Marriage, chains of the government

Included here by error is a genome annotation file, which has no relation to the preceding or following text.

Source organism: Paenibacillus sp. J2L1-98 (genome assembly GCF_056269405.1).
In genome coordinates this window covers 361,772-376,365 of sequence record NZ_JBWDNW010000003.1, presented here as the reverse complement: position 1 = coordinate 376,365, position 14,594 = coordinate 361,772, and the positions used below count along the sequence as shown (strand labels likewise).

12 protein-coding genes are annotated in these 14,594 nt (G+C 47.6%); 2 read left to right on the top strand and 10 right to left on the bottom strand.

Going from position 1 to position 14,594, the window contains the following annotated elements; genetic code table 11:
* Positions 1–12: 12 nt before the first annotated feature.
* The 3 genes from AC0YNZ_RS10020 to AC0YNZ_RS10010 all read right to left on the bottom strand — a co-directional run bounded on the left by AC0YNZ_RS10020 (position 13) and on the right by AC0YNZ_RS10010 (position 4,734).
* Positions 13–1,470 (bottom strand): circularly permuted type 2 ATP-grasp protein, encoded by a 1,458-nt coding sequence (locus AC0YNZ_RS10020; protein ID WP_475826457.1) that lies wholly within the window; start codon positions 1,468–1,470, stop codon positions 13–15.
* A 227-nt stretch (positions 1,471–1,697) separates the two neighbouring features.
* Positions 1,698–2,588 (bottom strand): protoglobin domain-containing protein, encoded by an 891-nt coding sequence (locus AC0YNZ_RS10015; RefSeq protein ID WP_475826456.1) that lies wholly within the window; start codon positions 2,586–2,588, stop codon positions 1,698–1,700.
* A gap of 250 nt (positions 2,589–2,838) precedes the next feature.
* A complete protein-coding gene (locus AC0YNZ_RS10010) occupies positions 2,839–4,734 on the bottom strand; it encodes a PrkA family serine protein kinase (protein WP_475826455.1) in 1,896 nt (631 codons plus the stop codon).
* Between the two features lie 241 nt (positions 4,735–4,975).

Woe is the day when celebrities are at the forefront of common sense. However, while reading my subscription of People Magazine (more less-biased news then BBC and CNN combined) I read, to my delight, that Brad Pitt and Angelina Jolie have promised not to get married until everyone in America (a.k.a. homosexuals) are allowed the privilege of marriage. While I applaud the two ??ber-stars for their commitment to civil rights, I think that they are missing the point. Why should we include homosexuals in marriage? Would it not be better to eliminate the state institution of marriage altogether? The government should not be involved in a private and religious decision like marriage. Only until we, as a community, throw off the state shackles that bind us, can we truly have the egalitarian society free to love. Having the state involved does not make a marriage more “real.” If standing in line at a courthouse and signing a piece of legal documentation makes you love your partner, then I suggest that you need to redefine your romantic life. The state has a history of being abusive in marriage: not allowing interracial, same gender, or inter-class marriage. Most governments use marriage as a tool of social control. In fact, some very religious states, like Israel, do not have civil marriage, because most religions feel that it’s a sacred act that is part of the spiritual process and should not be included in the state. Marriage also conflates the private and public sector. You are giving up your privacy when you ask the government for legitimacy in your romantic bond. The government decides who your family is. This is an explicit control over you and your arrangements. But it is hypocritical in our contemporary society. Many couples are now choosing to live together rather then get married. Because they don’t have a piece of paper, they are not in love? Or should they get a special form that says “John Williams and Jane Stark are now living together…it’s complicated.” These choices should be left up to the individual, like the right to choose who is in your life and who is in your heart. But how do we, as enlightened beings, escape this anachronistic drudgery of slave money (the government calls it tax cuts) that allows us to implicitly sponsor the oppression of love? By privatizing marriage. While I don’t like to say it, I think it is clear that the government has a monopoly on marriage. We must take back what is ours by right, and we must change marriage from a zero-sum game to a term that is left to individuals to define and control. Privatization will allow different conceptions of marriage to flourish side-by-side. Without one form of marriage sanctioned by the government, communities will be able to form around individuals with similar concepts of marriage. Religious groups would have to work hard to promote their idea of marriage over others and there would no longer be a hierarchy to this institution. Abolishing that monopoly would create a robust and competitive market for marriage, thereby strengthening the institution. One day I hope I will be married. By that, I hope that someone will want to spend the rest of their life with me and love everything about me. I in turn, hope to love and take care of someone and find my completeness in another. Such decisions of life partnership should not be placed on an organization or leaders that I don’t support. Giving such authorities that power impersonalizes the entire process of wanting to create an intimate bond with a person. If you really believe in marriage being the creation of passion and romance, then why would you let an old white guy who you don’t know legitimize it for you